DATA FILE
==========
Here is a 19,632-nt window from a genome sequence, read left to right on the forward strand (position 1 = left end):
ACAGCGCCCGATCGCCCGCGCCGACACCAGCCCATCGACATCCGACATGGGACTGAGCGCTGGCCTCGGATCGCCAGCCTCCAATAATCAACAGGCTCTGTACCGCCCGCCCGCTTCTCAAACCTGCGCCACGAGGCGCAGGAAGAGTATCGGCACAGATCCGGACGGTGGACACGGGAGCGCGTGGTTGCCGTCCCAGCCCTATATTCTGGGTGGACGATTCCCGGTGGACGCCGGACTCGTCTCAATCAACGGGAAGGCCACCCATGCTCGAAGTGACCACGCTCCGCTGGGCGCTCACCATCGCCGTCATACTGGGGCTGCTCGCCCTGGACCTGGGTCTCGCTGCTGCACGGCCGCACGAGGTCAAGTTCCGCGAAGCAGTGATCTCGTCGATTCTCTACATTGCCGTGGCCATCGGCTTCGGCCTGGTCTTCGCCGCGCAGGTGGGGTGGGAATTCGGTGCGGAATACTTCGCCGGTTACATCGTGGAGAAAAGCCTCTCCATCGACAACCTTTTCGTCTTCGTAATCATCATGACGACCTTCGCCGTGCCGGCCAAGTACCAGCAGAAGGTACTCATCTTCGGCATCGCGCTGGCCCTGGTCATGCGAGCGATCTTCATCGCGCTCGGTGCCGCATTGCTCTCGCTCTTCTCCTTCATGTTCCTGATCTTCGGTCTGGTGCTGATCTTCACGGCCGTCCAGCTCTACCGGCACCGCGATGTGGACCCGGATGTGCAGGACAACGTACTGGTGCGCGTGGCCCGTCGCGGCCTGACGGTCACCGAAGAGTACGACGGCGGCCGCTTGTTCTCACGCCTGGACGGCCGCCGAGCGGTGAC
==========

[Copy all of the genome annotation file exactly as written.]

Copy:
Here is a 19,632-nt window from a genome sequence, read left to right on the forward strand (position 1 = left end):
ACAGCGCCCGATCGCCCGCGCCGACACCAGCCCATCGACATCCGACATGGGACTGAGCGCTGGCCTCGGATCGCCAGCCTCCAATAATCAACAGGCTCTGTACCGCCCGCCCGCTTCTCAAACCTGCGCCACGAGGCGCAGGAAGAGTATCGGCACAGATCCGGACGGTGGACACGGGAGCGCGTGGTTGCCGTCCCAGCCCTATATTCTGGGTGGACGATTCCCGGTGGACGCCGGACTCGTCTCAATCAACGGGAAGGCCACCCATGCTCGAAGTGACCACGCTCCGCTGGGCGCTCACCATCGCCGTCATACTGGGGCTGCTCGCCCTGGACCTGGGTCTCGCTGCTGCACGGCCGCACGAGGTCAAGTTCCGCGAAGCAGTGATCTCGTCGATTCTCTACATTGCCGTGGCCATCGGCTTCGGCCTGGTCTTCGCCGCGCAGGTGGGGTGGGAATTCGGTGCGGAATACTTCGCCGGTTACATCGTGGAGAAAAGCCTCTCCATCGACAACCTTTTCGTCTTCGTAATCATCATGACGACCTTCGCCGTGCCGGCCAAGTACCAGCAGAAGGTACTCATCTTCGGCATCGCGCTGGCCCTGGTCATGCGAGCGATCTTCATCGCGCTCGGTGCCGCATTGCTCTCGCTCTTCTCCTTCATGTTCCTGATCTTCGGTCTGGTGCTGATCTTCACGGCCGTCCAGCTCTACCGGCACCGCGATGTGGACCCGGATGTGCAGGACAACGTACTGGTGCGCGTGGCCCGTCGCGGCCTGACGGTCACCGAAGAGTACGACGGCGGCCGCTTGTTCTCACGCCTGGACGGCCGCCGAGCGGTGAC